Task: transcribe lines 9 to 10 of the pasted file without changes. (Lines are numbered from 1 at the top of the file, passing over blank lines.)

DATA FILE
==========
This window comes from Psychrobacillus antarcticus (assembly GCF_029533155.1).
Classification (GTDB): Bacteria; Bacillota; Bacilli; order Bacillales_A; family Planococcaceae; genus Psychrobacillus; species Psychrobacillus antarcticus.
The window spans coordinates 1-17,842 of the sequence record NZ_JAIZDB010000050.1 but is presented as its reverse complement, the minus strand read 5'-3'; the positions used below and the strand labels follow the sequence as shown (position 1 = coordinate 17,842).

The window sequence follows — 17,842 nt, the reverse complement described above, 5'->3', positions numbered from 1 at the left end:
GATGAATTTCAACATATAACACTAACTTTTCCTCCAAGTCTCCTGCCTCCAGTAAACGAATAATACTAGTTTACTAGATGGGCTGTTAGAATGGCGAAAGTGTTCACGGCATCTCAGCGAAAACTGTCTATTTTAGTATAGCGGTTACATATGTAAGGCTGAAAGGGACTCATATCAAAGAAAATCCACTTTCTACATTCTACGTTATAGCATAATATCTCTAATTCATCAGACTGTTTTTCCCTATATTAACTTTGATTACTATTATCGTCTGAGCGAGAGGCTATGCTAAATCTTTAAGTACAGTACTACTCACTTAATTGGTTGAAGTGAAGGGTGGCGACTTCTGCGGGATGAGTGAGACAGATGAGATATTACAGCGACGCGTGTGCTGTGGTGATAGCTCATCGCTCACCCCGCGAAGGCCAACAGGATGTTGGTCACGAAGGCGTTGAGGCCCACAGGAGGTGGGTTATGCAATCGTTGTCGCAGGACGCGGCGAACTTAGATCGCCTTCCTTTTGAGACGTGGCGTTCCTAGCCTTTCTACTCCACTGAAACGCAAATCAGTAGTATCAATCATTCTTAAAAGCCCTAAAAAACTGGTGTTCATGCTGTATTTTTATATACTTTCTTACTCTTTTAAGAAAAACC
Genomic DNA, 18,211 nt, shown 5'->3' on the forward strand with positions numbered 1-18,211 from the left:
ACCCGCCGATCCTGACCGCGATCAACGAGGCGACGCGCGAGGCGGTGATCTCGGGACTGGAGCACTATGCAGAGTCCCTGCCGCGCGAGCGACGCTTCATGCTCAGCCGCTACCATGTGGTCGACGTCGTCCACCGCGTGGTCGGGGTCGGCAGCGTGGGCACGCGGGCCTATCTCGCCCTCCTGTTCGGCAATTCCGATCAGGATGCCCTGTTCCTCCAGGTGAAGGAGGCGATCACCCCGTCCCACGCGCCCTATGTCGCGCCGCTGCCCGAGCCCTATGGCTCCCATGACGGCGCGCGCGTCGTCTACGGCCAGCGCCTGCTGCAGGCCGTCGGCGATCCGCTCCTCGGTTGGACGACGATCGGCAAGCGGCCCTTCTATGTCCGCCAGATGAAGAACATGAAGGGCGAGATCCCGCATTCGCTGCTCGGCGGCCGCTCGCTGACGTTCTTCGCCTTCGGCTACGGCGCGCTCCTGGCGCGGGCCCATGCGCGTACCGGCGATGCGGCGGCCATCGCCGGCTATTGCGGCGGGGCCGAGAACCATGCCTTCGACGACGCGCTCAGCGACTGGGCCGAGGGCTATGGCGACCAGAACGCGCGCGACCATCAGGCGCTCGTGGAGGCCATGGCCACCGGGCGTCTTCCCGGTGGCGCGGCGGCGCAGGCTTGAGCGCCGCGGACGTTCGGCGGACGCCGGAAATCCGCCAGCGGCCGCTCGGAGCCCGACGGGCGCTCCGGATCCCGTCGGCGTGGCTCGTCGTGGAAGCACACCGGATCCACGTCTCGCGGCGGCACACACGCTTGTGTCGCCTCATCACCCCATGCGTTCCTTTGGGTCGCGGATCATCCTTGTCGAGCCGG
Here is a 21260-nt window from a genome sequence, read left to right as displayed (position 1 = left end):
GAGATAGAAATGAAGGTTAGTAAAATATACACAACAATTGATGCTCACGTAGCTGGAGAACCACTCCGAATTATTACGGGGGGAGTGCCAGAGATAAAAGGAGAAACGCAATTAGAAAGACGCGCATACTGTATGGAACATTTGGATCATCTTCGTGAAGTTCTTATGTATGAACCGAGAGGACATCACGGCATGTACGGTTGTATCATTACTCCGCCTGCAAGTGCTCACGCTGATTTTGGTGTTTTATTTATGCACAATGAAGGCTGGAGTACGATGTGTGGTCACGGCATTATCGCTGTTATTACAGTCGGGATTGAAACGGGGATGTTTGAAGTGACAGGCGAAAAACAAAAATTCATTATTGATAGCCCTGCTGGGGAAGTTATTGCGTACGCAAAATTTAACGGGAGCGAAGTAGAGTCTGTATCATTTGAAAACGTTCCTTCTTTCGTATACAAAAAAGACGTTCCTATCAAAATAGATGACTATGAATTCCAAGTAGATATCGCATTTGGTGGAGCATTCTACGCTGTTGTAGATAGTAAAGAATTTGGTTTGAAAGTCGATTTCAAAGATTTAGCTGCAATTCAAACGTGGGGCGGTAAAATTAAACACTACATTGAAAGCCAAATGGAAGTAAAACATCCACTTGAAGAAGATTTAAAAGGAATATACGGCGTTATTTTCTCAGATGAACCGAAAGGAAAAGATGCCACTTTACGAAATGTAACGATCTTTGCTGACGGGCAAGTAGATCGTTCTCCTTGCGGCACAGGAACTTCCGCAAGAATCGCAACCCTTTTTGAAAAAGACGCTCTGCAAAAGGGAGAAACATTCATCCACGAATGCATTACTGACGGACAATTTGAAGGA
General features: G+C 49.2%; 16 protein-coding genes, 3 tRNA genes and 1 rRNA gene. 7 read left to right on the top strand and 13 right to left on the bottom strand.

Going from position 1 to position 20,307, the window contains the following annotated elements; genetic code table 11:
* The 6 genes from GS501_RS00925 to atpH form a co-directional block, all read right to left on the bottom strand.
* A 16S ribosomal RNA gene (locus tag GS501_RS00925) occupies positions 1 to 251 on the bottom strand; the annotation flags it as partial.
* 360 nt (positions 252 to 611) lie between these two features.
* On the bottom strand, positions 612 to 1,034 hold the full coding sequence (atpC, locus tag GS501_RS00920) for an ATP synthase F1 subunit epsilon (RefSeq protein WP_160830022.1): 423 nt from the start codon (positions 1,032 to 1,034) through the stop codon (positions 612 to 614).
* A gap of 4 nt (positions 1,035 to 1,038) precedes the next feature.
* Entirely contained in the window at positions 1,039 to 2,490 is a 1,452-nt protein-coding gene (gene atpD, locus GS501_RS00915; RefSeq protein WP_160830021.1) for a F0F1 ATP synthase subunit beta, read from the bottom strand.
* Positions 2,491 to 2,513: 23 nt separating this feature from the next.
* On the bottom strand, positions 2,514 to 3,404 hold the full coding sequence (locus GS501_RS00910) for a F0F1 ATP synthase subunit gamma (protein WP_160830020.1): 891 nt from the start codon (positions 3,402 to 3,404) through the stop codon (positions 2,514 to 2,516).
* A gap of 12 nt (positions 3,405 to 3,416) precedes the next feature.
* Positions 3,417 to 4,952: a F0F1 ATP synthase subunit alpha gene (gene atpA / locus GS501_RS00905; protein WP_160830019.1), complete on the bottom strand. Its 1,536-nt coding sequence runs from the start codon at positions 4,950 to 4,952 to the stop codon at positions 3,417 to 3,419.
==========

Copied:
GAGATAGAAATGAAGGTTAGTAAAATATACACAACAATTGATGCTCACGTAGCTGGAGAACCACTCCGAATTATTACGGGGGGAGTGCCAGAGATAAAAGGAGAAACGCAATTAGAAAGACGCGCATACTGTATGGAACATTTGGATCATCTTCGTGAAGTTCTTATGTATGAACCGAGAGGACATCACGGCATGTACGGTTGTATCATTACTCCGCCTGCAAGTGCTCACGCTGATTTTGGTGTTTTATTTATGCACAATGAAGGCTGGAGTACGATGTGTGGTCACGGCATTATCGCTGTTATTACAGTCGGGATTGAAACGGGGATGTTTGAAGTGACAGGCGAAAAACAAAAATTCATTATTGATAGCCCTGCTGGGGAAGTTATTGCGTACGCAAAATTTAACGGGAGCGAAGTAGAGTCTGTATCATTTGAAAACGTTCCTTCTTTCGTATACAAAAAAGACGTTCCTATCAAAATAGATGACTATGAATTCCAAGTAGATATCGCATTTGGTGGAGCATTCTACGCTGTTGTAGATAGTAAAGAATTTGGTTTGAAAGTCGATTTCAAAGATTTAGCTGCAATTCAAACGTGGGGCGGTAAAATTAAACACTACATTGAAAGCCAAATGGAAGTAAAACATCCACTTGAAGAAGATTTAAAAGGAATATACGGCGTTATTTTCTCAGATGAACCGAAAGGAAAAGATGCCACTTTACGAAATGTAACGATCTTTGCTGACGGGCAAGTAGATCGTTCTCCTTGCGGCACAGGAACTTCCGCAAGAATCGCAACCCTTTTTGAAAAAGACGCTCTGCAAAAGGGAGAAACATTCATCCACGAATGCATTACTGACGGACAATTTGAAGGA
General features: G+C 49.2%; 16 protein-coding genes, 3 tRNA genes and 1 rRNA gene. 7 read left to right on the top strand and 13 right to left on the bottom strand.